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An insider’s guide to animal agriculture

Chickenizing Farms and Food: How Industrial Meat Production Endangers Workers, Animals, and Consumers

Ellen K. Silbergeld
JHU Press
2016
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On a Sunday morning trip to the farmer’s market, I joyfully saunter up to a woman selling local free-range organic poultry: The chickens run free for the duration of their lives! No antimicrobial drugs or growth hormones are administered! The chickens are slaughtered as humanely as possible! How could I not support this alternative to industrial agriculture?

I am what Ellen Silbergeld calls a “wet.” In terms borrowed from Margaret Thatcher, Silbergeld describes wets as valuing agriculture systems that emphasize “social and biological ecology.” “Dries,” on the other hand, see economic efficiency as the main goal and therefore place value on industrial production methods and new technologies. Silbergeld uses this analogy to set the stage for the conflict between these factions in modern animal agricultural practices.

Throughout 12 chapters, Silbergeld’s book touches on topics inexorably linked by modern food production: industrial practices, veterinary practices, the roles of government regulatory agencies, superbugs, worker safety, food safety, and food security.

Animal agriculture is in desperate need of reform, argues Ellen Silbergeld in Chickenizing Farms and Food.ROIBU/ISTOCKPHOTO.COM

Animal agriculture is in desperate need of reform, argues Ellen Silbergeld in Chickenizing Farms and Food.

Although the title would suggest otherwise, Silbergeld does not take a firm stand against industrial meat production; rather, she makes the case that this model will ultimately prevail. She describes how the wets’ plan to feed the world through alternative practices focused on rural communities fails to recognize that the world is becoming increasingly more urbanized.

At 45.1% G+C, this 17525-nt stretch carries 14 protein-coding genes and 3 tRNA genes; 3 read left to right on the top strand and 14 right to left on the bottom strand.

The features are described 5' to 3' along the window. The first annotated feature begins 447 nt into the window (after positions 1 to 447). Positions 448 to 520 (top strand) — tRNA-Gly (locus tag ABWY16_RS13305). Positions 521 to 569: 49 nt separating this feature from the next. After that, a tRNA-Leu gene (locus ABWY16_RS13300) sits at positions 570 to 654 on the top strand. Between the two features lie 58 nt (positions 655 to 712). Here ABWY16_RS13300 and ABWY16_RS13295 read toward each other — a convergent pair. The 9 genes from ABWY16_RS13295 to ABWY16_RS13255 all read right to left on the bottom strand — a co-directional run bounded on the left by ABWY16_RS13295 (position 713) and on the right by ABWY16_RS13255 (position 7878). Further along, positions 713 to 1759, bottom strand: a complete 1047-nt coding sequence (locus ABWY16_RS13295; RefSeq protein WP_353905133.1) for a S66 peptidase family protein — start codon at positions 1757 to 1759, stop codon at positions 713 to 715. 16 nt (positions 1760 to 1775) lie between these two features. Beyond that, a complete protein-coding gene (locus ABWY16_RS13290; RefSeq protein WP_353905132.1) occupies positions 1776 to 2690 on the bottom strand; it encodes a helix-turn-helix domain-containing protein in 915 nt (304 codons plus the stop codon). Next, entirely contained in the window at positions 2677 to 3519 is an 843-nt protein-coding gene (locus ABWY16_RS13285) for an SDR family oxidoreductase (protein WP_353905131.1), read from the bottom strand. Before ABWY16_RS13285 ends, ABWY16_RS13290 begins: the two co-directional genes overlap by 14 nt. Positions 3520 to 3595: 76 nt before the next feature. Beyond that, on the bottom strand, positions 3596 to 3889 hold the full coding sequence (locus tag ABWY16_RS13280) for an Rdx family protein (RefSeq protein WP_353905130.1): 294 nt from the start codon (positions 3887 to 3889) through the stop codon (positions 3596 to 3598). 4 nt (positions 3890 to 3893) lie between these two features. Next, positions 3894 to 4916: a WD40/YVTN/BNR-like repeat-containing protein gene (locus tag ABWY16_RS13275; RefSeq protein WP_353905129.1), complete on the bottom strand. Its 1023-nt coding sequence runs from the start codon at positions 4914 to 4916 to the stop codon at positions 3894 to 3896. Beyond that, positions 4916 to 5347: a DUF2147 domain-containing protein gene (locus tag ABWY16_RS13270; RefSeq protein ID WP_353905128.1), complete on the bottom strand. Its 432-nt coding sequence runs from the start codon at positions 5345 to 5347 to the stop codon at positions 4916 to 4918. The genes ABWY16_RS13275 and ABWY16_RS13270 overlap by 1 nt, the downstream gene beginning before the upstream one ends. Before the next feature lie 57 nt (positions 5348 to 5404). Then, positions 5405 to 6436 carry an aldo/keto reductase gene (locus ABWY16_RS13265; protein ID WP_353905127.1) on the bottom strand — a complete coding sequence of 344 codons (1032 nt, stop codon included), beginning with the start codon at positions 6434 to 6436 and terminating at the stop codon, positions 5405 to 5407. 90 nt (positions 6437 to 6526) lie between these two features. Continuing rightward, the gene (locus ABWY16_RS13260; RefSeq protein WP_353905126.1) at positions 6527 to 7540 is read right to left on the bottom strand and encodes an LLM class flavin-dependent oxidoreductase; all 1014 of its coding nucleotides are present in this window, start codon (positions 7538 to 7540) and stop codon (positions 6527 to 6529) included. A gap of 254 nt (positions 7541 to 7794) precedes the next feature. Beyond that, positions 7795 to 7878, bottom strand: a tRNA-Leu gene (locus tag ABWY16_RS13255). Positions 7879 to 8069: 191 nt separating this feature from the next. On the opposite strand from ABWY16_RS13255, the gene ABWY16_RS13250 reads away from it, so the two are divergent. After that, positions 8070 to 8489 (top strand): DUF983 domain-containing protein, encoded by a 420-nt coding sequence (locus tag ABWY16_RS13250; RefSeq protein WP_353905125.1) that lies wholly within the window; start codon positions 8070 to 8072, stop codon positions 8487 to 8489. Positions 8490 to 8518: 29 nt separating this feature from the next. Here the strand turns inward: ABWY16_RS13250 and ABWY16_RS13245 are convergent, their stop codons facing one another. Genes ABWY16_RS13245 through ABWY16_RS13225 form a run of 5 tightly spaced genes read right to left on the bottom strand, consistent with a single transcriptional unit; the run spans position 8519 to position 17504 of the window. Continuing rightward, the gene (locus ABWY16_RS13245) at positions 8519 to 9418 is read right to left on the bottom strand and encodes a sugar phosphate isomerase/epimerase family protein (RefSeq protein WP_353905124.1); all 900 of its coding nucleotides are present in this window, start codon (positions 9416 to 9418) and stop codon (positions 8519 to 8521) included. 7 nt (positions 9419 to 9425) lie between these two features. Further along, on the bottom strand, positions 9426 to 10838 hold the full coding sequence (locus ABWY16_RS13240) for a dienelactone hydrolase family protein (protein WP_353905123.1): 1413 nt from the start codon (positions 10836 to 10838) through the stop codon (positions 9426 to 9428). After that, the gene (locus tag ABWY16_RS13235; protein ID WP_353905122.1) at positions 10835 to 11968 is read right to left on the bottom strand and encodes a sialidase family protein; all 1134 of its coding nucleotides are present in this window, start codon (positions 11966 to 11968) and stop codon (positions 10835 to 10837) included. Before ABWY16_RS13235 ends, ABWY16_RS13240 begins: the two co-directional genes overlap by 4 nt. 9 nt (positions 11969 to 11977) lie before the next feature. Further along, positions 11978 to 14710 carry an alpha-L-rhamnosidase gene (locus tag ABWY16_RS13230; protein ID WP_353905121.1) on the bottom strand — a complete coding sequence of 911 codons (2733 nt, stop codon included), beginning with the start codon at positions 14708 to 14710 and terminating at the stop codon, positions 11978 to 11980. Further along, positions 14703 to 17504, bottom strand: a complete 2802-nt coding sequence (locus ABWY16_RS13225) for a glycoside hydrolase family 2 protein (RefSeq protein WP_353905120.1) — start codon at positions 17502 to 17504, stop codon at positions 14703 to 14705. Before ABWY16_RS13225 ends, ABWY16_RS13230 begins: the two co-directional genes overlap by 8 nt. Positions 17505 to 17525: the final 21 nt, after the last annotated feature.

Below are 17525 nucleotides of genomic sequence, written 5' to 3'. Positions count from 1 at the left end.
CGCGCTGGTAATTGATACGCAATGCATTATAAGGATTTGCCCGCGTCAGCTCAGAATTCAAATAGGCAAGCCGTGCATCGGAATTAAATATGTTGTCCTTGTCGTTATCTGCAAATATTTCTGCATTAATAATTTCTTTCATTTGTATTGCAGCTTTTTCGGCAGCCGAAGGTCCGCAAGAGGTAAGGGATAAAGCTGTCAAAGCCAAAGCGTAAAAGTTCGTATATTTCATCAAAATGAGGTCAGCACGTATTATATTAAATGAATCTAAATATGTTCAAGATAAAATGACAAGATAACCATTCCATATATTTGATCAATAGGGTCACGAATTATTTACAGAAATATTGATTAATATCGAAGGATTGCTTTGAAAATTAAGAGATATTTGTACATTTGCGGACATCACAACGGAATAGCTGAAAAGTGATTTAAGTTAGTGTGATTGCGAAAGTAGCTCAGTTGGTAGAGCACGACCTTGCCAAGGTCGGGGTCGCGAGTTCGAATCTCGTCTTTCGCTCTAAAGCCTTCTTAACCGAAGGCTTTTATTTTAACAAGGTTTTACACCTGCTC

In chapter 9, Silbergeld’s discussion of worker safety features a processing plant worker, Olga, covered in animal parts as she clocks out for the evening. In keeping with her frequent references to Upton Sinclair’s The Jungle, here Silbergeld aimed at (and hit) my heart. Her goal, however, was not only to reach my heart but also to “connect heart and stomach” and reconcile discussions of worker and food safety. “Simply put, by eliminating the humanity of workers in food production and reducing food safety to an engineering principle, neither food safety nor worker safety was protected,” she writes.

Silbergeld devotes two chapters to the growing danger of antimicrobial resistance. She describes how and when the use of veterinary drugs as a prophylaxis for disease became commonplace in food animal practices and the impact that this practice has had on global public health. Here, the reader would have benefited from a more thorough discussion of how, exactly, a farmer lacing animal feed with antimicrobial drugs can lead to life-threatening drug-resistant infections in humans.

Little doubt exists that meat production is fraught with problems. After reading Silbergeld’s book, my next visit to the farmer’s market will be a more enlightened one.

About the author

The reviewer is at the Food Safety and Inspection Service, United States Department of Agriculture, Washington, DC 20250, USA.